(b) Chapter 36 is valid as bearing a rational relationship to the State's interest in providing protection to non-Indian citizens living within a reservation, while at the same time allowing scope for tribal self-government on trust or restricted lands, the land-tenure classification being neither an irrational nor arbitrary means of identifying those area
within a reservation in which tribal members have the greatest interest in being free of state police power. Pp. 501-502.
552 F.2d 1332, reversed.
STEWART, J., delivered the opinion of the Court, in which BURGER, C.J., and WHITE, BLACKMUN, POWELL, REHNQUIST, and STEVENS, JJ., joined. MARSHALL, J., filed a dissenting opinion, in which BRENNAN, J., joined, post, p. 502.
STEWART, J., lead opinion
MR. JUSTICE STEWART delivered the opinion of the Court.
In this case, we are called upon to resolve a dispute between the State of Washington and the Yakima Indian Nation over the validity of the State's exercise of jurisdiction on the Yakima Reservation. In 1963, the Washington Legislature obligated the State to assume civil and criminal jurisdiction over Indians and Indian territory within the State, subject only to the condition that, in all but eight subject matter areas, jurisdiction would not extend to Indians on trust or restricted lands without the request of the Indian tribe affected. Ch. 36, 1963 Wash.Laws.1 The Yakima Nation
did not make such a request. State authority over Indians within the Yakima Reservation was thus made by Chapter 36 to depend on the title status of the property on which the offense or transaction occurred and upon the nature of the subject matter.
The Yakima Nation brought this action in a Federal District Court challenging the statutory and constitutional validity of the State's partial assertion of jurisdiction on its Reservation. The Tribe contended that the federal statute upon which the State based its authority to assume jurisdiction over the Reservation, Pub.L. 280,2 imposed certain procedural requirements, with which the State had not complied -- most notably, a requirement that Washington first amend its own constitution -- and that, in any event, Pub.L. 280 did not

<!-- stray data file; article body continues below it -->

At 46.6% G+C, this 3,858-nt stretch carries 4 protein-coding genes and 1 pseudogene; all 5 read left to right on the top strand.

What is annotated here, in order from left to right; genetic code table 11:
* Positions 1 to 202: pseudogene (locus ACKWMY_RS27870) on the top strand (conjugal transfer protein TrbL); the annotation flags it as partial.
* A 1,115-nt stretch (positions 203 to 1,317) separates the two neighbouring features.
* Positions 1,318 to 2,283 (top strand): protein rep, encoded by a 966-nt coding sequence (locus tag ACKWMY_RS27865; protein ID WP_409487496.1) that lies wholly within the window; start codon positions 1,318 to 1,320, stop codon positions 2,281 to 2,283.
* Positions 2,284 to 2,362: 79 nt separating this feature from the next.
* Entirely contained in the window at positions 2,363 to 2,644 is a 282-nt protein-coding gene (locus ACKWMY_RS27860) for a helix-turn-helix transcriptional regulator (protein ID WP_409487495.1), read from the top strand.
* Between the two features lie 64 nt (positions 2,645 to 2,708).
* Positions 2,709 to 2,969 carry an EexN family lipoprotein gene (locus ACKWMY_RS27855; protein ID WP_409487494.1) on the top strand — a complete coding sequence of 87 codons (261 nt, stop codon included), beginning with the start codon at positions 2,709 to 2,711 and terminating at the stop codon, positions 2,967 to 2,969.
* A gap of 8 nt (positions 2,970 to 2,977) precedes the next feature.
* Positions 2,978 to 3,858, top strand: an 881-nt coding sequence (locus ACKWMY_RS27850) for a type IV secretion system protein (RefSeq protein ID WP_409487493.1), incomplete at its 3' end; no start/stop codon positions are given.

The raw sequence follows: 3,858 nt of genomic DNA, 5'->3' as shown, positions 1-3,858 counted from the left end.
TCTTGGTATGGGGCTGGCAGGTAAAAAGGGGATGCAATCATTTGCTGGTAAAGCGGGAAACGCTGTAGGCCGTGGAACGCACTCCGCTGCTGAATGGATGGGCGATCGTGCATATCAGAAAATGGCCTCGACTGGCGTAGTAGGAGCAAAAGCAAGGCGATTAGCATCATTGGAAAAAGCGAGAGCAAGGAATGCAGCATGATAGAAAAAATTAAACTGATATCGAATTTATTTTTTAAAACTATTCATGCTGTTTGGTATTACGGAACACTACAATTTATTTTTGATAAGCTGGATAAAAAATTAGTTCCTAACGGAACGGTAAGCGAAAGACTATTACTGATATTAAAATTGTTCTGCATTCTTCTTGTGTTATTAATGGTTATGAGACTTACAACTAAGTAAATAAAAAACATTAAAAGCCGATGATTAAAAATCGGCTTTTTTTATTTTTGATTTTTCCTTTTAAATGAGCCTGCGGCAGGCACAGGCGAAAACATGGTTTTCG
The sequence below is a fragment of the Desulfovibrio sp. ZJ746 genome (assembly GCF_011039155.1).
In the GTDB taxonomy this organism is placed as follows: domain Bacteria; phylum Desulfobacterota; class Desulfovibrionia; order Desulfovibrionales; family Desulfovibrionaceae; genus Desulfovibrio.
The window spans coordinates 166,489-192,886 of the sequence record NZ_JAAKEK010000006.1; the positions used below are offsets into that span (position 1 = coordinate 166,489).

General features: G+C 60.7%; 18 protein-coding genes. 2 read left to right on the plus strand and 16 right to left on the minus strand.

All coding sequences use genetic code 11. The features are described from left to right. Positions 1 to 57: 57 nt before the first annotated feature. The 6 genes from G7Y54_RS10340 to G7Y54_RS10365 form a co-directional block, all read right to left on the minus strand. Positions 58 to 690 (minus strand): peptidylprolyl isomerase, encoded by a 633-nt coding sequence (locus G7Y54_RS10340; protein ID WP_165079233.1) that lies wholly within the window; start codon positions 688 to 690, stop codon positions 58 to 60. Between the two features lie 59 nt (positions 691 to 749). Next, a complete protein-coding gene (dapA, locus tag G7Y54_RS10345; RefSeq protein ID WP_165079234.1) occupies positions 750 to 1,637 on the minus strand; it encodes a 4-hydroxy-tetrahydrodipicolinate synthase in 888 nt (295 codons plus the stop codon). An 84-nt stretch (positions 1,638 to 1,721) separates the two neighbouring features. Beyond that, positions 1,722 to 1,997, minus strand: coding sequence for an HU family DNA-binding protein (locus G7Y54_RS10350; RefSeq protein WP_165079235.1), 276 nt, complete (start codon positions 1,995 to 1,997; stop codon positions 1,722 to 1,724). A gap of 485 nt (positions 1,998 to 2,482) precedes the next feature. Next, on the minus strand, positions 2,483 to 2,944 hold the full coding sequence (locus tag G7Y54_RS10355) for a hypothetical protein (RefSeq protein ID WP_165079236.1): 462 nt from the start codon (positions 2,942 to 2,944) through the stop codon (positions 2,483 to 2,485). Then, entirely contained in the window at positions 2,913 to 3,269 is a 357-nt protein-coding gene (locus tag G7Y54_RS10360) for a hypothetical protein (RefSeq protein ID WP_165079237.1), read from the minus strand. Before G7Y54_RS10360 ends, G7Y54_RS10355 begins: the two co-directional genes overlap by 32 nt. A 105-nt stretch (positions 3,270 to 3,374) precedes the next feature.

authorize the State to assert only partial jurisdiction within an Indian reservation. Finally, the Tribe contended that Chapter 36, even if authorized by Congress, violated the equal protection and due process guarantees of the Fourteenth Amendment.
The District Court rejected both the statutory and constitutional claims and entered judgment for the State.3 On appeal, the contention that Washington's assumption of only partial jurisdiction was not authorized by Congress was rejected by the Court of Appeals for the Ninth Circuit, sitting en banc. The en banc court then referred the case to the original panel for consideration of the remaining issues. Confederated Bands and Tribes of the Yakima Indian Nation v. Washington, 550 F.2d 443 (Yakima I). [99 S.Ct. 745]4 The three-judge
panel, confining itself to consideration of the constitutional validity of Chapter 36, concluded that the "checkerboard" jurisdictional system it produced was without any rational foundation, and therefore violative of the Equal Protection Clause of the Fourteenth Amendment. Finding no basis upon which to sever the offending portion of the legislation, the appellate court declared Chapter 36 unconstitutional in its entirety, and reversed the judgment of the District Court. Confederated Bands and Tribes of the Yakima Indian Nation v. Washington, 552 F.2d 1332 (Yakima II).
The State then brought an appeal to this Court. In noting probable jurisdiction of the appeal, we requested the parties to address the issue whether the partial geographic and subject matter jurisdiction ordained by Chapter 36 is authorized by federal law, as well as the Equal Protection Clause issue. 435 U.S. 903.5
The Confederated Bands and Tribes of the Yakima Indian Nation comprise 14 originally distinct Indian tribes that joined together in the middle of the 19th century for purposes of their relationships with the United States. A treaty was signed with the United States in 1855, under which it was agreed that the various tribes would be considered "one nation," and that specified lands located in the Territory of Washington would be set aside for their exclusive use. The treaty was ratified by Congress in 1859. 12 Stat. 951. Since that time, the Yakima Nation has, without interruption, maintained its tribal identity.
The Yakima Reservation is located in the southeastern part of the State of Washington, and now consists of approximately 1,387,505 acres of land, of which some 80% is held in trust by the United States for the Yakima Nation or individual members of the Tribe. The remaining parcels of land are...